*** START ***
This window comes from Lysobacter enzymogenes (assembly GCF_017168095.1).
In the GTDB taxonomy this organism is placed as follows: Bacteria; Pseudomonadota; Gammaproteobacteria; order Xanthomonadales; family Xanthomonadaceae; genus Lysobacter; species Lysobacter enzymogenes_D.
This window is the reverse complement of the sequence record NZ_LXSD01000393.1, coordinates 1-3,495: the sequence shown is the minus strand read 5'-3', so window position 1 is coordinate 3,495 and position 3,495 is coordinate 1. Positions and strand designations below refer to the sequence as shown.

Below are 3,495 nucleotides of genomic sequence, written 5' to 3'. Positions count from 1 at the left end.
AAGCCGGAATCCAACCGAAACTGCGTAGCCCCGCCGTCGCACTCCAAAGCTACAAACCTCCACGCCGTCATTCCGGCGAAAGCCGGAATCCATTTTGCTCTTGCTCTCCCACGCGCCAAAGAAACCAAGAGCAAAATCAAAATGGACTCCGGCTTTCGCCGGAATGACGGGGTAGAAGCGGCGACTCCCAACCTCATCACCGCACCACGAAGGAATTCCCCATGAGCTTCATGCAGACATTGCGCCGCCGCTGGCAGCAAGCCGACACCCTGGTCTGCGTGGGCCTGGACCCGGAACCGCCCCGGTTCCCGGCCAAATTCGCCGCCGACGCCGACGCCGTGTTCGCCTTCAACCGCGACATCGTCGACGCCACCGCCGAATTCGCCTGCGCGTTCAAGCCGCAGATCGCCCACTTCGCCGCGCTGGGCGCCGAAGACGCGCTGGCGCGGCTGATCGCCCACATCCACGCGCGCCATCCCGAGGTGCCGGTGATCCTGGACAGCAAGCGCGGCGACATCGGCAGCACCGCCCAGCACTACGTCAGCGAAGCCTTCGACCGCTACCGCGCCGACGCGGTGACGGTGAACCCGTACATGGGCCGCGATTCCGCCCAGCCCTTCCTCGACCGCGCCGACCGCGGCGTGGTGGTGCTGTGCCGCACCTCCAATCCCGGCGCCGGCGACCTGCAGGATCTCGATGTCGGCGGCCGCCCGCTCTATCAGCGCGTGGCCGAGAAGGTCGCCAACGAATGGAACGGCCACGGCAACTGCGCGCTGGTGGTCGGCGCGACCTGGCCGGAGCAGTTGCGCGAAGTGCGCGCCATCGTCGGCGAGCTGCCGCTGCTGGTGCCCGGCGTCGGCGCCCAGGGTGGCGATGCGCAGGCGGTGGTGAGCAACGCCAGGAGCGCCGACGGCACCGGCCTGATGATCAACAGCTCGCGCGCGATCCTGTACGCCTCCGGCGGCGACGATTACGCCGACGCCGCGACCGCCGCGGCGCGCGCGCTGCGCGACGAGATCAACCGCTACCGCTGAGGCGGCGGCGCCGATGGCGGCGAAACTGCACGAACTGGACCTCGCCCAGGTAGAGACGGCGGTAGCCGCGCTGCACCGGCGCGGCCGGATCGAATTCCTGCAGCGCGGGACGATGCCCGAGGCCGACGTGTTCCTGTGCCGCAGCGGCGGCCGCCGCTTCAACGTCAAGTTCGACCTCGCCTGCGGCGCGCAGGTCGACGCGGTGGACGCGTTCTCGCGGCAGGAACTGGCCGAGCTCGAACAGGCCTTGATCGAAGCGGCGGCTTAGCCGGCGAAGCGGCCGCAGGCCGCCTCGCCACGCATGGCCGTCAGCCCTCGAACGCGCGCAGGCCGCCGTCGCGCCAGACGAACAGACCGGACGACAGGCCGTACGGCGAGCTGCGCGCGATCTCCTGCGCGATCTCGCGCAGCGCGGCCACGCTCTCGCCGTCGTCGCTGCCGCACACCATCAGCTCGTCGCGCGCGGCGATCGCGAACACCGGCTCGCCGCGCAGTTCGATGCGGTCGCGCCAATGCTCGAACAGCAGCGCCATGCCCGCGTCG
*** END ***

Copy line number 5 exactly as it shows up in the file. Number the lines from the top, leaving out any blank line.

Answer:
AAGCCGGAATCCAACCGAAACTGCGTAGCCCCGCCGTCGCACTCCAAAGCTACAAACCTCCACGCCGTCATTCCGGCGAAAGCCGGAATCCATTTTGCTCTTGCTCTCCCACGCGCCAAAGAAACCAAGAGCAAAATCAAAATGGACTCCGGCTTTCGCCGGAATGACGGGGTAGAAGCGGCGACTCCCAACCTCATCACCGCACCACGAAGGAATTCCCCATGAGCTTCATGCAGACATTGCGCCGCCGCTGGCAGCAAGCCGACACCCTGGTCTGCGTGGGCCTGGACCCGGAACCGCCCCGGTTCCCGGCCAAATTCGCCGCCGACGCCGACGCCGTGTTCGCCTTCAACCGCGACATCGTCGACGCCACCGCCGAATTCGCCTGCGCGTTCAAGCCGCAGATCGCCCACTTCGCCGCGCTGGGCGCCGAAGACGCGCTGGCGCGGCTGATCGCCCACATCCACGCGCGCCATCCCGAGGTGCCGGTGATCCTGGACAGCAAGCGCGGCGACATCGGCAGCACCGCCCAGCACTACGTCAGCGAAGCCTTCGACCGCTACCGCGCCGACGCGGTGACGGTGAACCCGTACATGGGCCGCGATTCCGCCCAGCCCTTCCTCGACCGCGCCGACCGCGGCGTGGTGGTGCTGTGCCGCACCTCCAATCCCGGCGCCGGCGACCTGCAGGATCTCGATGTCGGCGGCCGCCCGCTCTATCAGCGCGTGGCCGAGAAGGTCGCCAACGAATGGAACGGCCACGGCAACTGCGCGCTGGTGGTCGGCGCGACCTGGCCGGAGCAGTTGCGCGAAGTGCGCGCCATCGTCGGCGAGCTGCCGCTGCTGGTGCCCGGCGTCGGCGCCCAGGGTGGCGATGCGCAGGCGGTGGTGAGCAACGCCAGGAGCGCCGACGGCACCGGCCTGATGATCAACAGCTCGCGCGCGATCCTGTACGCCTCCGGCGGCGACGATTACGCCGACGCCGCGACCGCCGCGGCGCGCGCGCTGCGCGACGAGATCAACCGCTACCGCTGAGGCGGCGGCGCCGATGGCGGCGAAACTGCACGAACTGGACCTCGCCCAGGTAGAGACGGCGGTAGCCGCGCTGCACCGGCGCGGCCGGATCGAATTCCTGCAGCGCGGGACGATGCCCGAGGCCGACGTGTTCCTGTGCCGCAGCGGCGGCCGCCGCTTCAACGTCAAGTTCGACCTCGCCTGCGGCGCGCAGGTCGACGCGGTGGACGCGTTCTCGCGGCAGGAACTGGCCGAGCTCGAACAGGCCTTGATCGAAGCGGCGGCTTAGCCGGCGAAGCGGCCGCAGGCCGCCTCGCCACGCATGGCCGTCAGCCCTCGAACGCGCGCAGGCCGCCGTCGCGCCAGACGAACAGACCGGACGACAGGCCGTACGGCGAGCTGCGCGCGATCTCCTGCGCGATCTCGCGCAGCGCGGCCACGCTCTCGCCGTCGTCGCTGCCGCACACCATCAGCTCGTCGCGCGCGGCGATCGCGAACACCGGCTCGCCGCGCAGTTCGATGCGGTCGCGCCAATGCTCGAACAGCAGCGCCATGCCCGCGTCG